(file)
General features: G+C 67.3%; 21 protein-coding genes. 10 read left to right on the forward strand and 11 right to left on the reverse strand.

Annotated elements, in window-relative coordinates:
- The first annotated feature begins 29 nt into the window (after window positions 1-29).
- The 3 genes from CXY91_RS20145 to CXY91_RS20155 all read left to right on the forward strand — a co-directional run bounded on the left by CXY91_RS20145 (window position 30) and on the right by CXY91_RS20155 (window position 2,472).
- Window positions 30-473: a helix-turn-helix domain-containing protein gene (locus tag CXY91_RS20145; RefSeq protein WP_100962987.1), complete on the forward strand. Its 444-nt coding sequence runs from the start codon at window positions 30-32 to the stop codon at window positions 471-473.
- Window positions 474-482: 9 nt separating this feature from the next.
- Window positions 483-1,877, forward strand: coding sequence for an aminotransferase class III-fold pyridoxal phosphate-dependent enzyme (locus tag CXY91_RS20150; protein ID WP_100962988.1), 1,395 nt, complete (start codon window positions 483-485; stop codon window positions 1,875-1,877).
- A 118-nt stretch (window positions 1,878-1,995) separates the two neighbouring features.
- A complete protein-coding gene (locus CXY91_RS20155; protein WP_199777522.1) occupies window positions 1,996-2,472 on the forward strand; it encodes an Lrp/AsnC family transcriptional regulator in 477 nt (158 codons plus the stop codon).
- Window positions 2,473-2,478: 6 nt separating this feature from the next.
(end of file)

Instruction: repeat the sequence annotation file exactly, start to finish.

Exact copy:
General features: G+C 67.3%; 21 protein-coding genes. 10 read left to right on the forward strand and 11 right to left on the reverse strand.

Annotated elements, in window-relative coordinates:
- The first annotated feature begins 29 nt into the window (after window positions 1-29).
- The 3 genes from CXY91_RS20145 to CXY91_RS20155 all read left to right on the forward strand — a co-directional run bounded on the left by CXY91_RS20145 (window position 30) and on the right by CXY91_RS20155 (window position 2,472).
- Window positions 30-473: a helix-turn-helix domain-containing protein gene (locus tag CXY91_RS20145; RefSeq protein WP_100962987.1), complete on the forward strand. Its 444-nt coding sequence runs from the start codon at window positions 30-32 to the stop codon at window positions 471-473.
- Window positions 474-482: 9 nt separating this feature from the next.
- Window positions 483-1,877, forward strand: coding sequence for an aminotransferase class III-fold pyridoxal phosphate-dependent enzyme (locus tag CXY91_RS20150; protein ID WP_100962988.1), 1,395 nt, complete (start codon window positions 483-485; stop codon window positions 1,875-1,877).
- A 118-nt stretch (window positions 1,878-1,995) separates the two neighbouring features.
- A complete protein-coding gene (locus CXY91_RS20155; protein WP_199777522.1) occupies window positions 1,996-2,472 on the forward strand; it encodes an Lrp/AsnC family transcriptional regulator in 477 nt (158 codons plus the stop codon).
- Window positions 2,473-2,478: 6 nt separating this feature from the next.